It’s a wormy world - Parasitic nematode infections: relevance, challenges and options for more sustainable treatment
According to the WHO to date still approximately one quarter of the human population are at risk of acquiring worm infections, of which the so called ‘soil transmitted helminths’ are most prevalent. Amongst these parasitic nematodes such as Ascaris spp., hookworms and Trichuris spp., with together over one billion of annual cases globally, represent the majority of infections. In animals parasitic nematodes are a constant health threat in livestock as well as pet animals and several of these nematode species are also zoonotic. Thanks to the development of highly efficient and well tolerated anthelmintic drugs since the 1960s, previously devastating worm infections became controllable, which has saved and improved the live of billions and allowed to considerably intensify livestock production. However, similar as with antibiotic resistance also anthelmintic resistance (AR) has meanwhile become a widespread phenomenon, particularly but not exclusively in parasitic nematodes of livestock. While targeted-selective-treatment is a promising strategy for prevention of AR selection, due to the already widespread prevalence of AR also means for reversal of AR are needed. To this end an improved understanding of the complex molecular mechanisms of AR is a key challenge. Focusing on P-glycoproteins (Pgp), as the major transmembrane drug efflux effectors, work will be presented on the successful functional analysis of parasite derived Pgps in the model nematode Caenorhabditis elegans, which is hoped to lead to the establishment of a comprehensive Pgp-toolbox, enabling improved drug screening and identification of molecules leading to reversal of AR.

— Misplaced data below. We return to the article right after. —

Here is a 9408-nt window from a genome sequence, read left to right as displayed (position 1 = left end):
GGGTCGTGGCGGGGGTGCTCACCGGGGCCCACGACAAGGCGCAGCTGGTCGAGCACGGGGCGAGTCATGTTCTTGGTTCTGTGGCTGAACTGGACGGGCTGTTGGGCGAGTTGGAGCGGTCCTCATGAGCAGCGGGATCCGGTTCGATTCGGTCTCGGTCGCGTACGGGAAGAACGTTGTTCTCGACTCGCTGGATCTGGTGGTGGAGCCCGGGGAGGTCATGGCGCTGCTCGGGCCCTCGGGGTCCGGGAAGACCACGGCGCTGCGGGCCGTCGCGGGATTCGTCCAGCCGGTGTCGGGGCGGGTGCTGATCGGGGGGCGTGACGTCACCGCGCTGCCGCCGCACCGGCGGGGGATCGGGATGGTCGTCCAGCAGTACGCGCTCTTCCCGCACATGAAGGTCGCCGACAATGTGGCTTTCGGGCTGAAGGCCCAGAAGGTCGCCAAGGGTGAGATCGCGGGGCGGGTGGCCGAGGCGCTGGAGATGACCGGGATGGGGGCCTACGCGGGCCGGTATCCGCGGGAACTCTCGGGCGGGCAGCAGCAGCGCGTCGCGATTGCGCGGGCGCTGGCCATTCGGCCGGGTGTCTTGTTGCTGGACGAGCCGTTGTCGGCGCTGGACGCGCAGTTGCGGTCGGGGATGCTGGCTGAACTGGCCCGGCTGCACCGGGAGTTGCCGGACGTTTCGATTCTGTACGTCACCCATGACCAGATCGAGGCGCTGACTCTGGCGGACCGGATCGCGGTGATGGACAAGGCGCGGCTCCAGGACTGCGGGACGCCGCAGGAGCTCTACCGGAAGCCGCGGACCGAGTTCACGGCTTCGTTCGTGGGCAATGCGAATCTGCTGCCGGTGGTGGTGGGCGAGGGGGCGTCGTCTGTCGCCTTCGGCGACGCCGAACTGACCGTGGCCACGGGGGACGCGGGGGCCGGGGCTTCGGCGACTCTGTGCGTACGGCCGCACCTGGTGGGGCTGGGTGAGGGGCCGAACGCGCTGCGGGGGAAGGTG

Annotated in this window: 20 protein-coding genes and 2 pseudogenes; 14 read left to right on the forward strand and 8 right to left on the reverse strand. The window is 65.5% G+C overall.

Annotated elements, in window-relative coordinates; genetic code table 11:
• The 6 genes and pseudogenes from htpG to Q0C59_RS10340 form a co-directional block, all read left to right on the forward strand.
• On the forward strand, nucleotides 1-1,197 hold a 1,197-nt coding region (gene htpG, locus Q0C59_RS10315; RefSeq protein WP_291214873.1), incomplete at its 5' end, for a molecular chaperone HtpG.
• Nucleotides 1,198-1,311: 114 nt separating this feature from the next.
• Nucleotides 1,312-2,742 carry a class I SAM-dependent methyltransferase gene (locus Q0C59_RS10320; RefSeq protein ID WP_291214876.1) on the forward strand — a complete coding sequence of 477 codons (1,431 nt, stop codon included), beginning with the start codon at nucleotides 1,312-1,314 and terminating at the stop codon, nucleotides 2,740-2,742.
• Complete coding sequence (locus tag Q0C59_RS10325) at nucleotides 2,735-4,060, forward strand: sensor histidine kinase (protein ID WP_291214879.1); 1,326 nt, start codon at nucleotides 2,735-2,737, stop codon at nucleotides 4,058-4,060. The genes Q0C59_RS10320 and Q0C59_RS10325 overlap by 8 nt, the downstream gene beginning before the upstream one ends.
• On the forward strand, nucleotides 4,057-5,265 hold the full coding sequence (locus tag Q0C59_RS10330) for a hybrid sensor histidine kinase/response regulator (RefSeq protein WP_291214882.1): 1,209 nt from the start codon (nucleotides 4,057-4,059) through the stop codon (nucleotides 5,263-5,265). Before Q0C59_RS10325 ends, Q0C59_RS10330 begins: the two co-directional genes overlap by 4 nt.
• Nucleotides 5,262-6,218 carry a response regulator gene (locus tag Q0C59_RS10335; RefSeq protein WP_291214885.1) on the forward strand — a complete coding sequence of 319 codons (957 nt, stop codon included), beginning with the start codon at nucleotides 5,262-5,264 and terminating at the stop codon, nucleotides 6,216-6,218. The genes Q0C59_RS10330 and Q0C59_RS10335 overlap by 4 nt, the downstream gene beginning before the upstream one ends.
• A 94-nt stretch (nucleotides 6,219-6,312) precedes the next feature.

Prof. Georg von Samson-Himmelstjerna,
LE STUDIUM GUEST RESEARCH FELLOW / Smart Loire Valley Programme